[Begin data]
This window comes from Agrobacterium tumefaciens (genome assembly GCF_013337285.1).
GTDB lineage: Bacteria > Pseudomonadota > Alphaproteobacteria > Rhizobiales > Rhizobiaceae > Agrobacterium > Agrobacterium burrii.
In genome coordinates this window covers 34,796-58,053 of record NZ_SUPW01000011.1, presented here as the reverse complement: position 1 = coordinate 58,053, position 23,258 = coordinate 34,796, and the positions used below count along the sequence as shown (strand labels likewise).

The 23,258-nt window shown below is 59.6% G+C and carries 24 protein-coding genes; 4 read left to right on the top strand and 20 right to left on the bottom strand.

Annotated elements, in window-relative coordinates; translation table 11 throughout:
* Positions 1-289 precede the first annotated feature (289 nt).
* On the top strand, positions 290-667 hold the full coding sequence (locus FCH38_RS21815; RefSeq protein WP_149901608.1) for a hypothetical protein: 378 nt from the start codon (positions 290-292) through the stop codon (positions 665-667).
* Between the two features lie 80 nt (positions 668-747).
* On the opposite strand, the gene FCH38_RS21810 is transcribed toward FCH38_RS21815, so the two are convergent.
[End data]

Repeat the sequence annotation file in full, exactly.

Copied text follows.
This window comes from Agrobacterium tumefaciens (genome assembly GCF_013337285.1).
GTDB lineage: Bacteria > Pseudomonadota > Alphaproteobacteria > Rhizobiales > Rhizobiaceae > Agrobacterium > Agrobacterium burrii.
In genome coordinates this window covers 34,796-58,053 of record NZ_SUPW01000011.1, presented here as the reverse complement: position 1 = coordinate 58,053, position 23,258 = coordinate 34,796, and the positions used below count along the sequence as shown (strand labels likewise).

The 23,258-nt window shown below is 59.6% G+C and carries 24 protein-coding genes; 4 read left to right on the top strand and 20 right to left on the bottom strand.

Annotated elements, in window-relative coordinates; translation table 11 throughout:
* Positions 1-289 precede the first annotated feature (289 nt).
* On the top strand, positions 290-667 hold the full coding sequence (locus FCH38_RS21815; RefSeq protein WP_149901608.1) for a hypothetical protein: 378 nt from the start codon (positions 290-292) through the stop codon (positions 665-667).
* Between the two features lie 80 nt (positions 668-747).
* On the opposite strand, the gene FCH38_RS21810 is transcribed toward FCH38_RS21815, so the two are convergent.